# Why isn't the opamp negative input drives to 0?

I just get started to play around designing analog circuits after I have learnt something about it in my high school 20 years back, so forgive me if this question is dumb for you.

Here is my attempt to design an integrator - this is LTSpice, the opamp is ideal.

I am expecting the output to be the integral of the input. Here is my idea:

The negative feedback of the opamp should drive the negative input of the opamp to 0. (I learnt this rule in high school, but why? I am not sure)

With that in mind, the current from power source to Vout through R1 and C1 is:

$$\frac{V}{R_1} = I = C_1\frac{dV_{out}}{dt}$$

Rearranging, getting:

$$V_{out} = \int\frac{V_{in}dt}{R_1 C_1}$$

But here is the simulation result, something I don't expect, the negative input of the opamp is not exactly 0, it changes:

That is a small range of error, but for the opamp, it is sufficient to drive the output crazy.

1. How does opamp drive the negative input to match with the positive input, and
2. Why doesn't the negative input got drive to zero, and
3. What's wrong with my design?

• You were taught about basic op-amps in high school? No wonder China is progressing rapidly! – Spehro Pefhany Jan 4 '18 at 13:44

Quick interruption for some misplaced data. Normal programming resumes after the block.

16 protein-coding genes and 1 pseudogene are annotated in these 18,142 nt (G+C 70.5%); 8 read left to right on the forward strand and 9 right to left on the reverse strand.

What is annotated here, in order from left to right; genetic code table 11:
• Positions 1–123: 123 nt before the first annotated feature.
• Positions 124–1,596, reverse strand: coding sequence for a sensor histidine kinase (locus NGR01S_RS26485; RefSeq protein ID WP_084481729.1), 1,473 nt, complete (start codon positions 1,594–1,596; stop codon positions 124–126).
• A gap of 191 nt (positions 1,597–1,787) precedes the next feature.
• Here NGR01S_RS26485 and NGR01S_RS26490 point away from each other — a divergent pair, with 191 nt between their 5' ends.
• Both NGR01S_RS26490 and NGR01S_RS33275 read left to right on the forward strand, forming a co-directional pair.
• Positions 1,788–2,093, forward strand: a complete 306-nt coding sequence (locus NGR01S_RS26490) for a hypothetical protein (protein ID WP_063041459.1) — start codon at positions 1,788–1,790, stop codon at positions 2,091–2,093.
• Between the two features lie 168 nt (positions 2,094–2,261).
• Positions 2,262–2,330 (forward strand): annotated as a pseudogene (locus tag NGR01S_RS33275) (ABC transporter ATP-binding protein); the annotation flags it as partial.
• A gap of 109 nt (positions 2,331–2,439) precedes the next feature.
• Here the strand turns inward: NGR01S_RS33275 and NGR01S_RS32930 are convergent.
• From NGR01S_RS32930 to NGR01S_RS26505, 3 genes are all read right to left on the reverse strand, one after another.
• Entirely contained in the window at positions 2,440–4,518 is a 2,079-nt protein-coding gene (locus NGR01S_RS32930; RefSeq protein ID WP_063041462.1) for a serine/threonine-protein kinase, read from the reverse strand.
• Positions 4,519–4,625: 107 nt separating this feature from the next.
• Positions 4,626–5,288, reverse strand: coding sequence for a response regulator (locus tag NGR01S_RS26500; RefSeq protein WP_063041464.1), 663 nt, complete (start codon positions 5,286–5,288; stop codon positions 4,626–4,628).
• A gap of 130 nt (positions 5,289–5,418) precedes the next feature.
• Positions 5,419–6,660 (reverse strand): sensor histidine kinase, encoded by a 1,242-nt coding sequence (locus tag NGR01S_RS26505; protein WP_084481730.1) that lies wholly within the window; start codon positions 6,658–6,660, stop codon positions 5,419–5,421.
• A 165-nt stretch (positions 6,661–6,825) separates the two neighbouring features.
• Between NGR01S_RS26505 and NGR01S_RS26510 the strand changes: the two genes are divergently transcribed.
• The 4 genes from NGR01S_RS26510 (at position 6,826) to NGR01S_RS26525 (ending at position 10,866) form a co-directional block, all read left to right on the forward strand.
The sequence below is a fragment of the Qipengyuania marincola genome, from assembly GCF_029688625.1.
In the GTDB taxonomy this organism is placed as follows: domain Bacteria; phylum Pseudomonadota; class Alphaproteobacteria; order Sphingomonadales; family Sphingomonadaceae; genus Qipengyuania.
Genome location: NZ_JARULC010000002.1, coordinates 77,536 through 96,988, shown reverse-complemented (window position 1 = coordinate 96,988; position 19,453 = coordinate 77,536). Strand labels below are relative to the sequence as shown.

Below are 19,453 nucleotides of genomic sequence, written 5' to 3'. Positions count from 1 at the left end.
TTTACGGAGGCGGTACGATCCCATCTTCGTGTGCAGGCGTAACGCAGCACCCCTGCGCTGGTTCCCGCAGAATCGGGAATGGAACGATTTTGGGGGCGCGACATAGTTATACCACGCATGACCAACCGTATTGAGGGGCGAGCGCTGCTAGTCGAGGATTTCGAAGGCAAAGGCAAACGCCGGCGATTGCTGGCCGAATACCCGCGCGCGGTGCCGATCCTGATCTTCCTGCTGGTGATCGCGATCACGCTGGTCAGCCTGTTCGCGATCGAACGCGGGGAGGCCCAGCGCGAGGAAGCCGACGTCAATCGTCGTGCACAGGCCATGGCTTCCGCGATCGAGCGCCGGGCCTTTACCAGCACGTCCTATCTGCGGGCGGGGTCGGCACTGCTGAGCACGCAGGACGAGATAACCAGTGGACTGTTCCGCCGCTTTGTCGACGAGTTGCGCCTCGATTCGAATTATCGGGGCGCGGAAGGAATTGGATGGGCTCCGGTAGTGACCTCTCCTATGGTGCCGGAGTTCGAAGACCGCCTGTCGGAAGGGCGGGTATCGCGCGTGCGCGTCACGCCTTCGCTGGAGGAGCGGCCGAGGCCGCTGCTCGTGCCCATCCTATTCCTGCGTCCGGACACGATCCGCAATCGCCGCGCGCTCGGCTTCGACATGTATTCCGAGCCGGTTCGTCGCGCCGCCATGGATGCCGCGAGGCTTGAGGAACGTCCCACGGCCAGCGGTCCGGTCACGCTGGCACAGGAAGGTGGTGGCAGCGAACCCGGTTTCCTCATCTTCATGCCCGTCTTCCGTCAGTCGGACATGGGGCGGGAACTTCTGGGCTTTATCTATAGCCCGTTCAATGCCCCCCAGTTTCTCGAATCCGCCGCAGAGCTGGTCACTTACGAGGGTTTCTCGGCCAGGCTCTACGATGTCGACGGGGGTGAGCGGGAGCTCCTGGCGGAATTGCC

The LTspice opamp is not perfectly "ideal" — instead of infinite gain, it has a very large but finite gain. This is why the feedback doesn't drive the input to exactly zero. Given that the expected output swing is ±2V/2π = ±318 mV and you're measuring ±20 µV, that means that the actual opamp gain is:

$$A_0 = \frac{318\text{ mV}}{20\mu\text{V}} = 15915$$

But this shouldn't make the output go "crazy" — what exactly do you think is wrong with the output?

EDIT: It bothered me that your V(n001) is a sinewave with the same phase as the input, so I dug into it a bit further. I had expected to see a voltage that was a tiny fraction of the output voltage, which should be a cosine wave with an offset.

It turns out that the default LTspice opamp.sub model is a lot less ideal than I initially thought. It not only has a finite gain of 105, but it also has a finite GBW product, which is 10 MHz by default. Internally, it is modeled as a voltage-controlled current source, with a 1Ω resistor across the output (a Norton source) and also a capacitor across the output that sets the GBW product according to the formula

$$C = \frac{A_{ol}}{2\pi GBW}$$

This works out to 1.59 mF using the default parameters, giving a time constant of 1.59 ms and putting the pole at 100 Hz, as expected. But it is the output impedance of 1Ω in series with your 1F feedback capacitor that results in the reduced overall gain and the odd phase shift.

If you substitute an actual voltage-controlled voltage source for the opamp, with a gain of 105, you get the waveform that I was expecting to see.

For linear op-amp application the diff. voltage between both input terminals is always $V_{diff}=\frac{V_{out}}{A_{ol}}$, where $A_{ol}$ is open-loop gain.

As you can see, for $A_{ol}$ approaching infinity we have $V_{diff}=0$. As another example: For $V_{out}=1V$ and $A_{ol}=10^5$ we have $V_{diff}=10^{-5} V=10µV$.